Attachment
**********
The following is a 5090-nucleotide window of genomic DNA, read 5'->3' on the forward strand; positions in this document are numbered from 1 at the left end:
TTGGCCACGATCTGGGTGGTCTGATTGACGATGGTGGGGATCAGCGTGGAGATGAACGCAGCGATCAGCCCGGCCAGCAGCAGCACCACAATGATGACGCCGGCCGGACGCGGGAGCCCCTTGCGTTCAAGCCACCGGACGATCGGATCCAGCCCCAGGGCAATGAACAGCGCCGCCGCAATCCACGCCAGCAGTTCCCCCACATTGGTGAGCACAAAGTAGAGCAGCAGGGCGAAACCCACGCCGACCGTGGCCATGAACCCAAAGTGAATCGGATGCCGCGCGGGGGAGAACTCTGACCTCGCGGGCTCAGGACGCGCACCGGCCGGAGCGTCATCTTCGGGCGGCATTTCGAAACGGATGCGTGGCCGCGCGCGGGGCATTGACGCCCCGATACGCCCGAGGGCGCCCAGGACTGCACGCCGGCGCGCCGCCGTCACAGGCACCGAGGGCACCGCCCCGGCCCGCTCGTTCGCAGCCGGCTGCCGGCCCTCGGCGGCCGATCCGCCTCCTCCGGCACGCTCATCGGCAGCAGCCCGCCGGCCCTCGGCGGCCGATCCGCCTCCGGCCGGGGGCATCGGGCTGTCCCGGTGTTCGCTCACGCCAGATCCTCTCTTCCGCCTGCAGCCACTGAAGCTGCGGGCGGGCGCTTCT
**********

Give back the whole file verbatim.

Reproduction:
The following is a 5090-nucleotide window of genomic DNA, read 5'->3' on the forward strand; positions in this document are numbered from 1 at the left end:
TTGGCCACGATCTGGGTGGTCTGATTGACGATGGTGGGGATCAGCGTGGAGATGAACGCAGCGATCAGCCCGGCCAGCAGCAGCACCACAATGATGACGCCGGCCGGACGCGGGAGCCCCTTGCGTTCAAGCCACCGGACGATCGGATCCAGCCCCAGGGCAATGAACAGCGCCGCCGCAATCCACGCCAGCAGTTCCCCCACATTGGTGAGCACAAAGTAGAGCAGCAGGGCGAAACCCACGCCGACCGTGGCCATGAACCCAAAGTGAATCGGATGCCGCGCGGGGGAGAACTCTGACCTCGCGGGCTCAGGACGCGCACCGGCCGGAGCGTCATCTTCGGGCGGCATTTCGAAACGGATGCGTGGCCGCGCGCGGGGCATTGACGCCCCGATACGCCCGAGGGCGCCCAGGACTGCACGCCGGCGCGCCGCCGTCACAGGCACCGAGGGCACCGCCCCGGCCCGCTCGTTCGCAGCCGGCTGCCGGCCCTCGGCGGCCGATCCGCCTCCTCCGGCACGCTCATCGGCAGCAGCCCGCCGGCCCTCGGCGGCCGATCCGCCTCCGGCCGGGGGCATCGGGCTGTCCCGGTGTTCGCTCACGCCAGATCCTCTCTTCCGCCTGCAGCCACTGAAGCTGCGGGCGGGCGCTTCT